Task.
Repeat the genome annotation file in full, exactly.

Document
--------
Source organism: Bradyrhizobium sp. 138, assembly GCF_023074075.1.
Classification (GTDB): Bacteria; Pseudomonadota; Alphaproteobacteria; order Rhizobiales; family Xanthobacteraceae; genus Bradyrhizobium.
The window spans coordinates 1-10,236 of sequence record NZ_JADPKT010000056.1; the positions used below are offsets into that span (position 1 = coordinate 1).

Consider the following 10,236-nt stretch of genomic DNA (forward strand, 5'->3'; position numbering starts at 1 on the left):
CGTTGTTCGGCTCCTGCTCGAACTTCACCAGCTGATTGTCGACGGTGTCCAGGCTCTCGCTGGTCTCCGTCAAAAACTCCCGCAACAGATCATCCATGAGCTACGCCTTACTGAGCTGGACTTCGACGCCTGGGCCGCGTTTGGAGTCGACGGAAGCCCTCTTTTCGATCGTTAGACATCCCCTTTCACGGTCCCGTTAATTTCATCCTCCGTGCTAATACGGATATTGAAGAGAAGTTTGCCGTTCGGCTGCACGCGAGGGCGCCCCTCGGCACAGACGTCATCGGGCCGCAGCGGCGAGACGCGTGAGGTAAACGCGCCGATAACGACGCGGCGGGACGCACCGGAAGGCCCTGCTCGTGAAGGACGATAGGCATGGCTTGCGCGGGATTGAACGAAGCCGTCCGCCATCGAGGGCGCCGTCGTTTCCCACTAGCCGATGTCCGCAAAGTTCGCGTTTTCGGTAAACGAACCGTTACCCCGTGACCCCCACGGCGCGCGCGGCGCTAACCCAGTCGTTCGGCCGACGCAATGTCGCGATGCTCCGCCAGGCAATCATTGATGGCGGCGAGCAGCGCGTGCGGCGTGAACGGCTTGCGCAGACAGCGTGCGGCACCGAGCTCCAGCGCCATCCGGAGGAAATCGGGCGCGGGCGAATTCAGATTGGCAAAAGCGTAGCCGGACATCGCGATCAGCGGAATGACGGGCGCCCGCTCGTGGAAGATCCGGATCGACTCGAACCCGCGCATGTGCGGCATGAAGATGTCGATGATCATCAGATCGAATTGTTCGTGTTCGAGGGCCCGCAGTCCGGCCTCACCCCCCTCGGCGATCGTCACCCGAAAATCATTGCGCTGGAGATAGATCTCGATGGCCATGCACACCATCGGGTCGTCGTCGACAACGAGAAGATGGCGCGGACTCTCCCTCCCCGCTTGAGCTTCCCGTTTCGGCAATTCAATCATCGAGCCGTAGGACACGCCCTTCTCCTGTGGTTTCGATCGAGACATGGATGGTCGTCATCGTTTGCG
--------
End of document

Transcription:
Source organism: Bradyrhizobium sp. 138, assembly GCF_023074075.1.
Classification (GTDB): Bacteria; Pseudomonadota; Alphaproteobacteria; order Rhizobiales; family Xanthobacteraceae; genus Bradyrhizobium.
The window spans coordinates 1-10,236 of sequence record NZ_JADPKT010000056.1; the positions used below are offsets into that span (position 1 = coordinate 1).

Consider the following 10,236-nt stretch of genomic DNA (forward strand, 5'->3'; position numbering starts at 1 on the left):
CGTTGTTCGGCTCCTGCTCGAACTTCACCAGCTGATTGTCGACGGTGTCCAGGCTCTCGCTGGTCTCCGTCAAAAACTCCCGCAACAGATCATCCATGAGCTACGCCTTACTGAGCTGGACTTCGACGCCTGGGCCGCGTTTGGAGTCGACGGAAGCCCTCTTTTCGATCGTTAGACATCCCCTTTCACGGTCCCGTTAATTTCATCCTCCGTGCTAATACGGATATTGAAGAGAAGTTTGCCGTTCGGCTGCACGCGAGGGCGCCCCTCGGCACAGACGTCATCGGGCCGCAGCGGCGAGACGCGTGAGGTAAACGCGCCGATAACGACGCGGCGGGACGCACCGGAAGGCCCTGCTCGTGAAGGACGATAGGCATGGCTTGCGCGGGATTGAACGAAGCCGTCCGCCATCGAGGGCGCCGTCGTTTCCCACTAGCCGATGTCCGCAAAGTTCGCGTTTTCGGTAAACGAACCGTTACCCCGTGACCCCCACGGCGCGCGCGGCGCTAACCCAGTCGTTCGGCCGACGCAATGTCGCGATGCTCCGCCAGGCAATCATTGATGGCGGCGAGCAGCGCGTGCGGCGTGAACGGCTTGCGCAGACAGCGTGCGGCACCGAGCTCCAGCGCCATCCGGAGGAAATCGGGCGCGGGCGAATTCAGATTGGCAAAAGCGTAGCCGGACATCGCGATCAGCGGAATGACGGGCGCCCGCTCGTGGAAGATCCGGATCGACTCGAACCCGCGCATGTGCGGCATGAAGATGTCGATGATCATCAGATCGAATTGTTCGTGTTCGAGGGCCCGCAGTCCGGCCTCACCCCCCTCGGCGATCGTCACCCGAAAATCATTGCGCTGGAGATAGATCTCGATGGCCATGCACACCATCGGGTCGTCGTCGACAACGAGAAGATGGCGCGGACTCTCCCTCCCCGCTTGAGCTTCCCGTTTCGGCAATTCAATCATCGAGCCGTAGGACACGCCCTTCTCCTGTGGTTTCGATCGAGACATGGATGGTCGTCATCGTTTGCG